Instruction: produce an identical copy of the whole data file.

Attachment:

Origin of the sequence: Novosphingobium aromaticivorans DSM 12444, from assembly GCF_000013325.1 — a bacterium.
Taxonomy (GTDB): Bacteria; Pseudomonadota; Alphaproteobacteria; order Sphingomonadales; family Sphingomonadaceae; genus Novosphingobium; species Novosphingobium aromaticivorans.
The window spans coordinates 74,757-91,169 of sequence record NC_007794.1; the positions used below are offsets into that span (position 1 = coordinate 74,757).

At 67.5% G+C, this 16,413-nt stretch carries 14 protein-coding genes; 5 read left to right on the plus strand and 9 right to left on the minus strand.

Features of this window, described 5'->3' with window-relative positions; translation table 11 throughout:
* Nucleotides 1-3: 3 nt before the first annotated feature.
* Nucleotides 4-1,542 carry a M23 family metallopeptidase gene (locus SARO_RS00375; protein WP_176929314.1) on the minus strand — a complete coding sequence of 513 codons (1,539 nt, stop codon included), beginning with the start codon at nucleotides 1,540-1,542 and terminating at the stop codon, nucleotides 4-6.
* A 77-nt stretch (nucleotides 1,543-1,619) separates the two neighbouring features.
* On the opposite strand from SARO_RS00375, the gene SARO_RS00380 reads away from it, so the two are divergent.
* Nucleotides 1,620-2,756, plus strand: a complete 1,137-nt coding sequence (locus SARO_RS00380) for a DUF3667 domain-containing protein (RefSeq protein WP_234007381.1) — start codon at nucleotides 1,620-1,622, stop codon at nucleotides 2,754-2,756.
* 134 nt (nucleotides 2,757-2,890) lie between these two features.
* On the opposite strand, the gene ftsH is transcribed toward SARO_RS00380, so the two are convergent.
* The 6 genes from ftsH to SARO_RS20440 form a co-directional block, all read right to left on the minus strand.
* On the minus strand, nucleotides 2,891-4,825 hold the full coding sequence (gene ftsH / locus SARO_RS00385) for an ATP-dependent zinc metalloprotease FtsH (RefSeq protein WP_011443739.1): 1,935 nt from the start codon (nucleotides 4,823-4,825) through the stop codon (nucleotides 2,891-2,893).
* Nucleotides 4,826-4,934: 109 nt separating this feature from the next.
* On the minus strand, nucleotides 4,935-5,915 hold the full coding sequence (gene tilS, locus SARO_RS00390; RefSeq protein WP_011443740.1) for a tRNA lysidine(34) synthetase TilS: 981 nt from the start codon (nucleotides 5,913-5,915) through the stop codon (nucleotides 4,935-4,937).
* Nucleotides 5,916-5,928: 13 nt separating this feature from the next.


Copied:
Origin of the sequence: Novosphingobium aromaticivorans DSM 12444, from assembly GCF_000013325.1 — a bacterium.
Taxonomy (GTDB): Bacteria; Pseudomonadota; Alphaproteobacteria; order Sphingomonadales; family Sphingomonadaceae; genus Novosphingobium; species Novosphingobium aromaticivorans.
The window spans coordinates 74,757-91,169 of sequence record NC_007794.1; the positions used below are offsets into that span (position 1 = coordinate 74,757).

At 67.5% G+C, this 16,413-nt stretch carries 14 protein-coding genes; 5 read left to right on the plus strand and 9 right to left on the minus strand.

Features of this window, described 5'->3' with window-relative positions; translation table 11 throughout:
* Nucleotides 1-3: 3 nt before the first annotated feature.
* Nucleotides 4-1,542 carry a M23 family metallopeptidase gene (locus SARO_RS00375; protein WP_176929314.1) on the minus strand — a complete coding sequence of 513 codons (1,539 nt, stop codon included), beginning with the start codon at nucleotides 1,540-1,542 and terminating at the stop codon, nucleotides 4-6.
* A 77-nt stretch (nucleotides 1,543-1,619) separates the two neighbouring features.
* On the opposite strand from SARO_RS00375, the gene SARO_RS00380 reads away from it, so the two are divergent.
* Nucleotides 1,620-2,756, plus strand: a complete 1,137-nt coding sequence (locus SARO_RS00380) for a DUF3667 domain-containing protein (RefSeq protein WP_234007381.1) — start codon at nucleotides 1,620-1,622, stop codon at nucleotides 2,754-2,756.
* 134 nt (nucleotides 2,757-2,890) lie between these two features.
* On the opposite strand, the gene ftsH is transcribed toward SARO_RS00380, so the two are convergent.
* The 6 genes from ftsH to SARO_RS20440 form a co-directional block, all read right to left on the minus strand.
* On the minus strand, nucleotides 2,891-4,825 hold the full coding sequence (gene ftsH / locus SARO_RS00385) for an ATP-dependent zinc metalloprotease FtsH (RefSeq protein WP_011443739.1): 1,935 nt from the start codon (nucleotides 4,823-4,825) through the stop codon (nucleotides 2,891-2,893).
* Nucleotides 4,826-4,934: 109 nt separating this feature from the next.
* On the minus strand, nucleotides 4,935-5,915 hold the full coding sequence (gene tilS, locus SARO_RS00390; RefSeq protein WP_011443740.1) for a tRNA lysidine(34) synthetase TilS: 981 nt from the start codon (nucleotides 5,913-5,915) through the stop codon (nucleotides 4,935-4,937).
* Nucleotides 5,916-5,928: 13 nt separating this feature from the next.